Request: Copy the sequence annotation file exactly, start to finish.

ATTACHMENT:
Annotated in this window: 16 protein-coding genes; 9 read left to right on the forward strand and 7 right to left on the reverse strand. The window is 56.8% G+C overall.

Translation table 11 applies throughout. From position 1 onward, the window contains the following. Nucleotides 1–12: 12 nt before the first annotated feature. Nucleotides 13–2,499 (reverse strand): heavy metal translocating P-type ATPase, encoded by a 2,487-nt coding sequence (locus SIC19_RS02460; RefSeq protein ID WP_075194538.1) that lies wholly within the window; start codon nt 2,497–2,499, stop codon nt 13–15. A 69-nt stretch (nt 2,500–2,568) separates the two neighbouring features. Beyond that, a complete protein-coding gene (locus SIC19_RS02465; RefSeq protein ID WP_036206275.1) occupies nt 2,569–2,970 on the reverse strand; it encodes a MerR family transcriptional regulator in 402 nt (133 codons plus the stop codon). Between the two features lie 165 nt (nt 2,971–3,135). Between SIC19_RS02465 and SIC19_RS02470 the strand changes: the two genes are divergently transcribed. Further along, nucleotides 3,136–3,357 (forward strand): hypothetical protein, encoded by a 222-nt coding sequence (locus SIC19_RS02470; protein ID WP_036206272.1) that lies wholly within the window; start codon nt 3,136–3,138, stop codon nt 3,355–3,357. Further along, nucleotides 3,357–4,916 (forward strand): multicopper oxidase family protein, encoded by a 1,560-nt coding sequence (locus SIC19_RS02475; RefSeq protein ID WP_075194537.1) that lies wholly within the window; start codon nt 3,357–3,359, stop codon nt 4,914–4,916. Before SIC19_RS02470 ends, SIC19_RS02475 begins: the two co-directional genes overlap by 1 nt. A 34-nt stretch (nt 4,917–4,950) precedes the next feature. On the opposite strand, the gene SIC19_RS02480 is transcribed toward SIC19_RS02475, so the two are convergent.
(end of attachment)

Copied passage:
Annotated in this window: 16 protein-coding genes; 9 read left to right on the forward strand and 7 right to left on the reverse strand. The window is 56.8% G+C overall.

Translation table 11 applies throughout. From position 1 onward, the window contains the following. Nucleotides 1–12: 12 nt before the first annotated feature. Nucleotides 13–2,499 (reverse strand): heavy metal translocating P-type ATPase, encoded by a 2,487-nt coding sequence (locus SIC19_RS02460; RefSeq protein ID WP_075194538.1) that lies wholly within the window; start codon nt 2,497–2,499, stop codon nt 13–15. A 69-nt stretch (nt 2,500–2,568) separates the two neighbouring features. Beyond that, a complete protein-coding gene (locus SIC19_RS02465; RefSeq protein ID WP_036206275.1) occupies nt 2,569–2,970 on the reverse strand; it encodes a MerR family transcriptional regulator in 402 nt (133 codons plus the stop codon). Between the two features lie 165 nt (nt 2,971–3,135). Between SIC19_RS02465 and SIC19_RS02470 the strand changes: the two genes are divergently transcribed. Further along, nucleotides 3,136–3,357 (forward strand): hypothetical protein, encoded by a 222-nt coding sequence (locus SIC19_RS02470; protein ID WP_036206272.1) that lies wholly within the window; start codon nt 3,136–3,138, stop codon nt 3,355–3,357. Further along, nucleotides 3,357–4,916 (forward strand): multicopper oxidase family protein, encoded by a 1,560-nt coding sequence (locus SIC19_RS02475; RefSeq protein ID WP_075194537.1) that lies wholly within the window; start codon nt 3,357–3,359, stop codon nt 4,914–4,916. Before SIC19_RS02470 ends, SIC19_RS02475 begins: the two co-directional genes overlap by 1 nt. A 34-nt stretch (nt 4,917–4,950) precedes the next feature. On the opposite strand, the gene SIC19_RS02480 is transcribed toward SIC19_RS02475, so the two are convergent.